Why SLAs fall short – and what can be done about it? (Part 1 of 2)


A recent survey conducted by Accenture and the Shared Services & Outsourcing Network found that 2/3rds of respondents believe conversations with customers and providers about IT performance focus too much on SLAs, and not enough on business outcomes. No news here…after all, the industry has only been talking about managing to business outcomes for oh, the last twenty years or so. Why do things never change? Service providers naturally focus on SLAs – it’s the way they quantify and measure the performance of their services. And let’s face it, much of the ranks of IT leadership have their roots in service delivery, so they tend share the same IT-centric perspective. So we end up with a closed-loop feedback mechanism that keeps us speaking only in terms of, well… SLAs.. The way to escape this “deadly embrace” is to break the mold, and that involves changing mindsets. Let’s look at how this can be done.

First, the demand side. Clearly, a Business Analyst who engages his/her customer in a discussion of Severity 2 Incident Response Times (or substitute your favorite SLA) deserves the glassy-eyed stare s/he gets. But even a more business-focused discussion may not get the IT department much further. For example, take my candidate for the most often-cited and over-used business outcome of the new millennium: “Agility”. So, what does being agile really mean? The ability of IT operations to respond to fluctuations in processing demand? Or perhaps the capacity to quickly resource and deliver IT projects to support new business requirements? How about the capability to act as a business enabler by proactively evaluating emerging technologies and their potential to drive new offerings? And while we’re on the topic… does “agility” mean the same thing to the Chief Sales Officer as it does to the SVP of Supply Chain, or to the CFO? No wonder it’s not easy managing customer expectations! The view, however, is worth the climb, and here are a few practices I’ve found useful in getting there:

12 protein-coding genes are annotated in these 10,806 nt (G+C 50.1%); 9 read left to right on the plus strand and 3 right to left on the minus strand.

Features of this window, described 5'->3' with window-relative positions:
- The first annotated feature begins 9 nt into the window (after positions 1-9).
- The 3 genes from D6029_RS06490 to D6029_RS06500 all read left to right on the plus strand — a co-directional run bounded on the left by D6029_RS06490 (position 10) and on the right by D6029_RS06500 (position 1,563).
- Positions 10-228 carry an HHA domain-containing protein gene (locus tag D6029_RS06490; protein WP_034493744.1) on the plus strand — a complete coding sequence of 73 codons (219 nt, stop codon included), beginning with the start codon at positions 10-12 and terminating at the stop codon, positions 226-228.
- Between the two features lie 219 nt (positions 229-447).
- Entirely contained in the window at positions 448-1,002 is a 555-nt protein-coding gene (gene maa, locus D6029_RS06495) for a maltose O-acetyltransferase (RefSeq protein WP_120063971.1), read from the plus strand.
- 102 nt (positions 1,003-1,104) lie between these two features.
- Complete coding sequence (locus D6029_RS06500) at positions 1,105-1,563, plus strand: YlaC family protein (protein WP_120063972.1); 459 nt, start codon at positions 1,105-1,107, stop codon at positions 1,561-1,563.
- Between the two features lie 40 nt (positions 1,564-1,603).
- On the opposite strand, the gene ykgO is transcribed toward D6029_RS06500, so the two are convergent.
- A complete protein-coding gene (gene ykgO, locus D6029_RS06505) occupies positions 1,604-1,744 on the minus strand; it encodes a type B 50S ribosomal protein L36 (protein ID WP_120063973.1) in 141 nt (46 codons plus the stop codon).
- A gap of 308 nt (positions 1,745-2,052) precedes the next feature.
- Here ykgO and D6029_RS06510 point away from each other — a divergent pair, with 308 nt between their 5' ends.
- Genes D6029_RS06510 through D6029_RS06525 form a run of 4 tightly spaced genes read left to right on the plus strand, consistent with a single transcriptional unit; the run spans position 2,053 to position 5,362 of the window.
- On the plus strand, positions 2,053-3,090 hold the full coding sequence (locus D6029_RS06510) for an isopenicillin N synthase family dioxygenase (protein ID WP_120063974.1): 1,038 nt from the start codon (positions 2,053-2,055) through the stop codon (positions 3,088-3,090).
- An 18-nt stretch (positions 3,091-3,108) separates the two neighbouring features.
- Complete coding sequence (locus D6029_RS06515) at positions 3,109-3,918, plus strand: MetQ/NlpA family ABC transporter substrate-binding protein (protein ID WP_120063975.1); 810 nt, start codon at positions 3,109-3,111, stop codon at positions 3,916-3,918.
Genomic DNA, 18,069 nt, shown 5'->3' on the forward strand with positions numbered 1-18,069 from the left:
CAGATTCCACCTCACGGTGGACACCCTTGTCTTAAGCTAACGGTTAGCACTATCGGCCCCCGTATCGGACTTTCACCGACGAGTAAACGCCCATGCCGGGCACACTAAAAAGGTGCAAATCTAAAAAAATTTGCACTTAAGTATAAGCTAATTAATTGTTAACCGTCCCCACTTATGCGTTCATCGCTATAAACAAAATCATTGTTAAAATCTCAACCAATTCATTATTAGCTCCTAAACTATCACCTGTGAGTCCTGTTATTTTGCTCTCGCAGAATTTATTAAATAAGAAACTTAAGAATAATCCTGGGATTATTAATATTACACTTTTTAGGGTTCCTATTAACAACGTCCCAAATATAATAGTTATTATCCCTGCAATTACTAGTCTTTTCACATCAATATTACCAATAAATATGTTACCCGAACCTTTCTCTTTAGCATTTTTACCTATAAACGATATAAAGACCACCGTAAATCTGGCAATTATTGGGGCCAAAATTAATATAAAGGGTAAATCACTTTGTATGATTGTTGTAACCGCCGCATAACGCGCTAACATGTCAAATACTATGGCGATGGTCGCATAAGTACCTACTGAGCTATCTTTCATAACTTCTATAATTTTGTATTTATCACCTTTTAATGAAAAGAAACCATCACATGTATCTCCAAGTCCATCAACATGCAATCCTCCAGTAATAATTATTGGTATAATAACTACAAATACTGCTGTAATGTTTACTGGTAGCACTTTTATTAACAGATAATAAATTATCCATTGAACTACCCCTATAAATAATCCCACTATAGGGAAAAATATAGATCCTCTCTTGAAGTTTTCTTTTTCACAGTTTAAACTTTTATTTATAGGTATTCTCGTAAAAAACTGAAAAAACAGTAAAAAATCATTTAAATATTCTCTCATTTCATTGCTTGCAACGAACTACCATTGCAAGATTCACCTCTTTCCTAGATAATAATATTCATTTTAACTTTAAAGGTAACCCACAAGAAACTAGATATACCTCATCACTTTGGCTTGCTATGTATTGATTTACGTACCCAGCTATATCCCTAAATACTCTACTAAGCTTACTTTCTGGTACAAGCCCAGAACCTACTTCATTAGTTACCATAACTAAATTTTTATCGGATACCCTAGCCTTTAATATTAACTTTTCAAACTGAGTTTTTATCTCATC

1. Make it personal. Find out how your customer’s performance is measured. If the relationship allows, try to discuss what is personally important to your customer (i.e., what outcomes drive his/her compensation, standings amongst peers, chances for promotion, etc.) There’s no better way to cement a business relationship than by showing a genuine interest in helping your colleague attain his or her personal success.
2. Sweat the details. Next , understand the value chain that drives your customer’s business outcomes. What are the key processes? How are those processes measured? What factors have the greatest influence on the performance of those processes? Be detailed and specific. Then go back to your customer and demonstrate that you really understand the nuts and bolts of what makes the business tick.
3. Focus on the “Vital 3”. Get agreement on the few key metrics that will truly make a difference in business outcomes. If it’s more than three, push back. There are too many constituents for IT to be all things to all people. Get your customer to prioritize, so you can too.
4. Show me the Money. Once you’ve figured out how your organization contributes to the attainment of the Vital 3, describe the capabilities you need to deliver to support your customer’s success. Set expectations about your current ability to perform those functions. Discuss any action plans that you need to / are doing to improve your performance, including required investment, access to customer resources, etc. And then make it visible. Report both your customer’s performance of the Vital 3 and your linked KPIs.

Follow these steps and you will find yourself earning a seat at the business table. The next question is: how then, do you keep it? We will examine the supply side in Part 2 of this discussion.


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